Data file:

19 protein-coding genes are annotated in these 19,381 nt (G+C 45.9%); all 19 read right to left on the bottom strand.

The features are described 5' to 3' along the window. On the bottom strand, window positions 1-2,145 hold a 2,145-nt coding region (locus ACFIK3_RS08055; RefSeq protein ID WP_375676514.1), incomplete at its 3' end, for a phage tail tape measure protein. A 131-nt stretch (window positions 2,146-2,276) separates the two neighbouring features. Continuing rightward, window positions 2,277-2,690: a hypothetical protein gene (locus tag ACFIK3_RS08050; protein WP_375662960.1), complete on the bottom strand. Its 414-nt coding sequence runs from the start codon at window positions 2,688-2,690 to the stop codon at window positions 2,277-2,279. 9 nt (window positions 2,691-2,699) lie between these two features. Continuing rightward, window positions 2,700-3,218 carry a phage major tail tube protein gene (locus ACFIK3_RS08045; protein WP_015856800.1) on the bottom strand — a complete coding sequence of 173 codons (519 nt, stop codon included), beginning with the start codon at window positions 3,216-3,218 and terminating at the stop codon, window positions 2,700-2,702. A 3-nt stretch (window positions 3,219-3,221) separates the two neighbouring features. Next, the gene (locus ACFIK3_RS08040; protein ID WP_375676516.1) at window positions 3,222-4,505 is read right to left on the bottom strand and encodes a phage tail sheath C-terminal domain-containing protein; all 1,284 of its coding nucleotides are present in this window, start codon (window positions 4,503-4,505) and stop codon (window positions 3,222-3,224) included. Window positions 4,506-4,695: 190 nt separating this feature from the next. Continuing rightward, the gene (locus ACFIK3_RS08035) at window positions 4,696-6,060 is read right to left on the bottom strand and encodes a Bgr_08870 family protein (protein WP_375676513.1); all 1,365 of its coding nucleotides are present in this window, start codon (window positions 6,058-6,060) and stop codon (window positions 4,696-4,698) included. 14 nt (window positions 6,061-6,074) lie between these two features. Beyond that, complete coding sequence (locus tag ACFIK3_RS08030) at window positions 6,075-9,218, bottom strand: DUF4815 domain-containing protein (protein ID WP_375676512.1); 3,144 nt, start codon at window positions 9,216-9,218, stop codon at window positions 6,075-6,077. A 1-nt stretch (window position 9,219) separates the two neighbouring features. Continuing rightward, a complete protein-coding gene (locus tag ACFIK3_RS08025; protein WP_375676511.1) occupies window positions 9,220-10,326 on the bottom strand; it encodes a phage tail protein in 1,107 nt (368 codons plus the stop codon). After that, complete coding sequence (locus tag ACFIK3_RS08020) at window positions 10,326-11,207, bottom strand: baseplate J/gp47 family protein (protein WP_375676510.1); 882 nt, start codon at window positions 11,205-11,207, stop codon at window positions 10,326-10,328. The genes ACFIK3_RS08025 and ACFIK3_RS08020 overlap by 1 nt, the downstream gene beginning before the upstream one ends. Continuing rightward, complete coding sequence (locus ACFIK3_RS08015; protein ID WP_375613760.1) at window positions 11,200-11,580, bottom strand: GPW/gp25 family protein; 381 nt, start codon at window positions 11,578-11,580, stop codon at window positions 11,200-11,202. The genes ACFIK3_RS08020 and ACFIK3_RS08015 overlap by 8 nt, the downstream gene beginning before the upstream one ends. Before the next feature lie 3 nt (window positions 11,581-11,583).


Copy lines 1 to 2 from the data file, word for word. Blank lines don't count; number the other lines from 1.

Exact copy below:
19 protein-coding genes are annotated in these 19,381 nt (G+C 45.9%); all 19 read right to left on the bottom strand.

The features are described 5' to 3' along the window. On the bottom strand, window positions 1-2,145 hold a 2,145-nt coding region (locus ACFIK3_RS08055; RefSeq protein ID WP_375676514.1), incomplete at its 3' end, for a phage tail tape measure protein. A 131-nt stretch (window positions 2,146-2,276) separates the two neighbouring features. Continuing rightward, window positions 2,277-2,690: a hypothetical protein gene (locus tag ACFIK3_RS08050; protein WP_375662960.1), complete on the bottom strand. Its 414-nt coding sequence runs from the start codon at window positions 2,688-2,690 to the stop codon at window positions 2,277-2,279. 9 nt (window positions 2,691-2,699) lie between these two features. Continuing rightward, window positions 2,700-3,218 carry a phage major tail tube protein gene (locus ACFIK3_RS08045; protein WP_015856800.1) on the bottom strand — a complete coding sequence of 173 codons (519 nt, stop codon included), beginning with the start codon at window positions 3,216-3,218 and terminating at the stop codon, window positions 2,700-2,702. A 3-nt stretch (window positions 3,219-3,221) separates the two neighbouring features. Next, the gene (locus ACFIK3_RS08040; protein ID WP_375676516.1) at window positions 3,222-4,505 is read right to left on the bottom strand and encodes a phage tail sheath C-terminal domain-containing protein; all 1,284 of its coding nucleotides are present in this window, start codon (window positions 4,503-4,505) and stop codon (window positions 3,222-3,224) included. Window positions 4,506-4,695: 190 nt separating this feature from the next. Continuing rightward, the gene (locus ACFIK3_RS08035) at window positions 4,696-6,060 is read right to left on the bottom strand and encodes a Bgr_08870 family protein (protein WP_375676513.1); all 1,365 of its coding nucleotides are present in this window, start codon (window positions 6,058-6,060) and stop codon (window positions 4,696-4,698) included. 14 nt (window positions 6,061-6,074) lie between these two features. Beyond that, complete coding sequence (locus tag ACFIK3_RS08030) at window positions 6,075-9,218, bottom strand: DUF4815 domain-containing protein (protein ID WP_375676512.1); 3,144 nt, start codon at window positions 9,216-9,218, stop codon at window positions 6,075-6,077. A 1-nt stretch (window position 9,219) separates the two neighbouring features. Continuing rightward, a complete protein-coding gene (locus tag ACFIK3_RS08025; protein WP_375676511.1) occupies window positions 9,220-10,326 on the bottom strand; it encodes a phage tail protein in 1,107 nt (368 codons plus the stop codon). After that, complete coding sequence (locus tag ACFIK3_RS08020) at window positions 10,326-11,207, bottom strand: baseplate J/gp47 family protein (protein WP_375676510.1); 882 nt, start codon at window positions 11,205-11,207, stop codon at window positions 10,326-10,328. The genes ACFIK3_RS08025 and ACFIK3_RS08020 overlap by 1 nt, the downstream gene beginning before the upstream one ends. Continuing rightward, complete coding sequence (locus ACFIK3_RS08015; protein ID WP_375613760.1) at window positions 11,200-11,580, bottom strand: GPW/gp25 family protein; 381 nt, start codon at window positions 11,578-11,580, stop codon at window positions 11,200-11,202. The genes ACFIK3_RS08020 and ACFIK3_RS08015 overlap by 8 nt, the downstream gene beginning before the upstream one ends. Before the next feature lie 3 nt (window positions 11,581-11,583).